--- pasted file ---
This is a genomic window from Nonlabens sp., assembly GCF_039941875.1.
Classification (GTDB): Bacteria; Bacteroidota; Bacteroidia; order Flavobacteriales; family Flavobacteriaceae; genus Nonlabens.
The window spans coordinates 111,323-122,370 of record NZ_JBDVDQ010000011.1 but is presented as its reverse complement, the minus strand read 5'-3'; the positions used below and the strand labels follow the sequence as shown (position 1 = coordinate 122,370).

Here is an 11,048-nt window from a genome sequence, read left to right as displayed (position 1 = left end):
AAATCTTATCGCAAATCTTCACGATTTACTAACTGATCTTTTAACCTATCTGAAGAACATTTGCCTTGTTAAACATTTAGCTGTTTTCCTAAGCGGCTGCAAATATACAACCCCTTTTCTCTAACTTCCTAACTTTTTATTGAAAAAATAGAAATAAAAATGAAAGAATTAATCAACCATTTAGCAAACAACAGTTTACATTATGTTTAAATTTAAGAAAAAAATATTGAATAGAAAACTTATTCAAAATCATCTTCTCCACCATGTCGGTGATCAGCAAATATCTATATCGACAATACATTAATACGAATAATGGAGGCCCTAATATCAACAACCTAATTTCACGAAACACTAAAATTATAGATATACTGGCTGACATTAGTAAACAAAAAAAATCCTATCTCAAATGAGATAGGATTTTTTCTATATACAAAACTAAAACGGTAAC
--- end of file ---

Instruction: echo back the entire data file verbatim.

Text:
This is a genomic window from Nonlabens sp., assembly GCF_039941875.1.
Classification (GTDB): Bacteria; Bacteroidota; Bacteroidia; order Flavobacteriales; family Flavobacteriaceae; genus Nonlabens.
The window spans coordinates 111,323-122,370 of record NZ_JBDVDQ010000011.1 but is presented as its reverse complement, the minus strand read 5'-3'; the positions used below and the strand labels follow the sequence as shown (position 1 = coordinate 122,370).

Here is an 11,048-nt window from a genome sequence, read left to right as displayed (position 1 = left end):
AAATCTTATCGCAAATCTTCACGATTTACTAACTGATCTTTTAACCTATCTGAAGAACATTTGCCTTGTTAAACATTTAGCTGTTTTCCTAAGCGGCTGCAAATATACAACCCCTTTTCTCTAACTTCCTAACTTTTTATTGAAAAAATAGAAATAAAAATGAAAGAATTAATCAACCATTTAGCAAACAACAGTTTACATTATGTTTAAATTTAAGAAAAAAATATTGAATAGAAAACTTATTCAAAATCATCTTCTCCACCATGTCGGTGATCAGCAAATATCTATATCGACAATACATTAATACGAATAATGGAGGCCCTAATATCAACAACCTAATTTCACGAAACACTAAAATTATAGATATACTGGCTGACATTAGTAAACAAAAAAAATCCTATCTCAAATGAGATAGGATTTTTTCTATATACAAAACTAAAACGGTAAC